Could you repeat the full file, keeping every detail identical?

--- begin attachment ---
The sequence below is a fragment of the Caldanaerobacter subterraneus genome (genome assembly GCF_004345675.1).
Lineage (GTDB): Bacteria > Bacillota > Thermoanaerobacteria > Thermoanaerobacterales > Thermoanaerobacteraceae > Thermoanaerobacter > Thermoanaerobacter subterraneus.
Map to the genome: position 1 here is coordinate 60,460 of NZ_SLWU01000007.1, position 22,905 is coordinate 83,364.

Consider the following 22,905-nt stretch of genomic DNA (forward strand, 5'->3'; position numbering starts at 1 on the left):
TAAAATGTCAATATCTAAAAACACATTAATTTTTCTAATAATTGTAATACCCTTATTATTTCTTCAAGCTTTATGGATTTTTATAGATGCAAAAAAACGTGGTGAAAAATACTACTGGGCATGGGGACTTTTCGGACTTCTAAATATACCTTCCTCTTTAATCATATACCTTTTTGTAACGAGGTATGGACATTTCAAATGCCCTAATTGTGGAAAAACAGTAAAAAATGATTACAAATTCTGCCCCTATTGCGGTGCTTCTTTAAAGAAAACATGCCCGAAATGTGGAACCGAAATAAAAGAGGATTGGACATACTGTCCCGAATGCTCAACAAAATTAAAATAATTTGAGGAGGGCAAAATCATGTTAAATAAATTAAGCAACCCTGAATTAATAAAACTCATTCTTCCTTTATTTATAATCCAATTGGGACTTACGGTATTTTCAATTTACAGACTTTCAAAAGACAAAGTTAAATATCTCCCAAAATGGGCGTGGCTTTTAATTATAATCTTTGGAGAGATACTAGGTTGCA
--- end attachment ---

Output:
The sequence below is a fragment of the Caldanaerobacter subterraneus genome (genome assembly GCF_004345675.1).
Lineage (GTDB): Bacteria > Bacillota > Thermoanaerobacteria > Thermoanaerobacterales > Thermoanaerobacteraceae > Thermoanaerobacter > Thermoanaerobacter subterraneus.
Map to the genome: position 1 here is coordinate 60,460 of NZ_SLWU01000007.1, position 22,905 is coordinate 83,364.

Consider the following 22,905-nt stretch of genomic DNA (forward strand, 5'->3'; position numbering starts at 1 on the left):
TAAAATGTCAATATCTAAAAACACATTAATTTTTCTAATAATTGTAATACCCTTATTATTTCTTCAAGCTTTATGGATTTTTATAGATGCAAAAAAACGTGGTGAAAAATACTACTGGGCATGGGGACTTTTCGGACTTCTAAATATACCTTCCTCTTTAATCATATACCTTTTTGTAACGAGGTATGGACATTTCAAATGCCCTAATTGTGGAAAAACAGTAAAAAATGATTACAAATTCTGCCCCTATTGCGGTGCTTCTTTAAAGAAAACATGCCCGAAATGTGGAACCGAAATAAAAGAGGATTGGACATACTGTCCCGAATGCTCAACAAAATTAAAATAATTTGAGGAGGGCAAAATCATGTTAAATAAATTAAGCAACCCTGAATTAATAAAACTCATTCTTCCTTTATTTATAATCCAATTGGGACTTACGGTATTTTCAATTTACAGACTTTCAAAAGACAAAGTTAAATATCTCCCAAAATGGGCGTGGCTTTTAATTATAATCTTTGGAGAGATACTAGGTTGCA